Is Your Yard More Susceptible to Insect Infestations During Summer?

Posted on Jun 2, 2016 8:00:00 AM by Stephanie Morgan

Is Your Yard More Susceptible to Insect Infestations During Summer? | The Experienced GardenerIf your yard had a “busy season,” it would definitely be summer. In the winter, pests are lying dormant in the cold weather. And in the spring, they’re still thawing out and readjusting to the living world. But in summer? It’s all systems go during the dog days. The air is dry, the sun is warm and insects are out looking for food.

So is your yard more susceptible to insect infestations during summer? Absolutely. But do you understand why? And what to do about it?

  • Your Yard is a Pest Haven

Seriously, just think about all of the attractive targets you could have in the yard. Do you keep firewood or old lumber in the backyard? That’s a likely nesting spot for termites. They’ll set up shop nearby and now you’ve got termites on the premises. How long do you think it will be until they hit your house?

If you have a garden, this is a popular gathering spot for pests as well. You can utilize pesticide to protect your plants, but there are certainly natural methods available, too. And finally, watch out for standing water. Mosquitoes love standing water of any kind, including swimming pools, hot tubs, bird baths and fountains. And mosquitoes aren’t merely annoying these days; they can be quite dangerous.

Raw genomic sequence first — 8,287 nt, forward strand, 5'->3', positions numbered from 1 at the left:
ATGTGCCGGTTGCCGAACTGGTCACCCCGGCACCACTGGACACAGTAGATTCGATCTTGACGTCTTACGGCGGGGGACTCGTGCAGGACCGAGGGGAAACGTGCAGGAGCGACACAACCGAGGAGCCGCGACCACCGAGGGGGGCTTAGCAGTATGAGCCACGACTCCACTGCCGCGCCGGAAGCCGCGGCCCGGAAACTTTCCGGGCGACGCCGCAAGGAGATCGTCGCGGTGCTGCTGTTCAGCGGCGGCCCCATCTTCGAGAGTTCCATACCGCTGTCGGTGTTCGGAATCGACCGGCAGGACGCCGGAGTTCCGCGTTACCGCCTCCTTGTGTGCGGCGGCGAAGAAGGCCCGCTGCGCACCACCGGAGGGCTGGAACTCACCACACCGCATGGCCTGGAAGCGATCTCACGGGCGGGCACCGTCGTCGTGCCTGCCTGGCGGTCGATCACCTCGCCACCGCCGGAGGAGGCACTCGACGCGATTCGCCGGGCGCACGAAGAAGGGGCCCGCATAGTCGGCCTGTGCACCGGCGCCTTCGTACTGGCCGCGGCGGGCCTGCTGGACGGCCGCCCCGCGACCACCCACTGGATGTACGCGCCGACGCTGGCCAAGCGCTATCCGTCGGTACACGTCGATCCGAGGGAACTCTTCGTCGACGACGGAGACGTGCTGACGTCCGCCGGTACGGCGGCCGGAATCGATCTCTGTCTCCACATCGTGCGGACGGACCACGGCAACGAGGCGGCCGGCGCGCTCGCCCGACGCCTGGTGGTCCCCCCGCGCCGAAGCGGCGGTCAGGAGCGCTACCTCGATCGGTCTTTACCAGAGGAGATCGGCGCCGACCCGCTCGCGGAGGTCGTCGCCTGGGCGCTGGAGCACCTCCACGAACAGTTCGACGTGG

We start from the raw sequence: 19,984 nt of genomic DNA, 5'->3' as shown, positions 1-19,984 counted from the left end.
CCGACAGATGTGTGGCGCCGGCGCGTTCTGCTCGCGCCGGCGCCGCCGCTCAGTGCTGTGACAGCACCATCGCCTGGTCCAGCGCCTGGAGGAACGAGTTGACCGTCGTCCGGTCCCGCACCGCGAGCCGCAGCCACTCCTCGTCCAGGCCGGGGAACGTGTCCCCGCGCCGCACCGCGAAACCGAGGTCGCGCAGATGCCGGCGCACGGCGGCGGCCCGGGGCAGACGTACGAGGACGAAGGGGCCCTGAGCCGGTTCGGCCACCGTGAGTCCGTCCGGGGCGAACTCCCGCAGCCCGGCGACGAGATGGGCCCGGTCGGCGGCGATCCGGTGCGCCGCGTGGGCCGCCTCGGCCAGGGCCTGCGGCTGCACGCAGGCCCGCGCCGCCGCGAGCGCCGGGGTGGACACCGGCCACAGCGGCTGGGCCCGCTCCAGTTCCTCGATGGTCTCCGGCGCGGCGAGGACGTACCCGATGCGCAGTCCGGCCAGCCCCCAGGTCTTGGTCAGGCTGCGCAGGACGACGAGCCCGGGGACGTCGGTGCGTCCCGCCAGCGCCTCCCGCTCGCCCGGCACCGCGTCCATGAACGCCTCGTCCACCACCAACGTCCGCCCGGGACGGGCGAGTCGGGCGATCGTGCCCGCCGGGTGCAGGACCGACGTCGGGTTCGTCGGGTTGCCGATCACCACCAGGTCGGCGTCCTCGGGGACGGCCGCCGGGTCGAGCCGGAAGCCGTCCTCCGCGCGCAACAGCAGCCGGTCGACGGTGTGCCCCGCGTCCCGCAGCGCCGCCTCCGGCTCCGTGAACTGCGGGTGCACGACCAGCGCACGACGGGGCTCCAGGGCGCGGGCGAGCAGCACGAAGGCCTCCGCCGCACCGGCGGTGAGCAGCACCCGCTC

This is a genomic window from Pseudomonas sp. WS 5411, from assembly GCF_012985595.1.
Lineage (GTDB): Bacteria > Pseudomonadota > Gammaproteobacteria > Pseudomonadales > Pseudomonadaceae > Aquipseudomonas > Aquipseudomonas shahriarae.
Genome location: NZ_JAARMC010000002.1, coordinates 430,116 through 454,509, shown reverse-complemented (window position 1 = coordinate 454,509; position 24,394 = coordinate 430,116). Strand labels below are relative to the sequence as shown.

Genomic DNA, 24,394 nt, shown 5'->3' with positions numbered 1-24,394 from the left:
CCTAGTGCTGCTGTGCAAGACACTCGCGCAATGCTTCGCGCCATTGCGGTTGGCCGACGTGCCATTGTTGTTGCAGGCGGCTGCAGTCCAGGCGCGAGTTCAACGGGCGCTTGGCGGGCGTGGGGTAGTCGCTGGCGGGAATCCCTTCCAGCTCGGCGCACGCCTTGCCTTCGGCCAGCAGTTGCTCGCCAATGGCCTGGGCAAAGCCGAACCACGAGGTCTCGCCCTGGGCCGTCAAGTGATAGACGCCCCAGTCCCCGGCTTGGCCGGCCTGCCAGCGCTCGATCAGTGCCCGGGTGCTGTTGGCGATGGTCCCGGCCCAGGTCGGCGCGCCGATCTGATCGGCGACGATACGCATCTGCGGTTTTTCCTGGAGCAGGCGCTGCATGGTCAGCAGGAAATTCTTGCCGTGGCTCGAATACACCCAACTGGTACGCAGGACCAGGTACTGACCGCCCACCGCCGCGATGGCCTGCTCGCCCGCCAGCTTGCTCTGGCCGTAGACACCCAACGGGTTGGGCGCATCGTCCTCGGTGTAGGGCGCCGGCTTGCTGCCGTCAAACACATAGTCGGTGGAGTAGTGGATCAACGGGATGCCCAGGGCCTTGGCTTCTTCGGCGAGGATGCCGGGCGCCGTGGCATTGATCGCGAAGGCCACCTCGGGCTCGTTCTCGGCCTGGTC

• How Should I Protect Myself?

For starters, get rid of any standing water immediately. It’s time to start taking mosquitoes more seriously. You also need to clear any old wood or lumber from the yard, and get rid of any old tree stumps to prevent termites. Additionally, you can consider planting varieties of plants and flowers that are more resistant to pest issues.

  • What Happens If I Develop An Infestation?

Well, it depends on the type of infestation. Some insects are very small and won’t cause infestations, but they will infect trees with disease. If you spot a tree that has inexplicable dying branches or other signs of distress, it’s likely a disease; you should contact us right away. You can save some trees from doom, but only if you act quickly and understand the correct course of action. We do.

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Topics: Gardens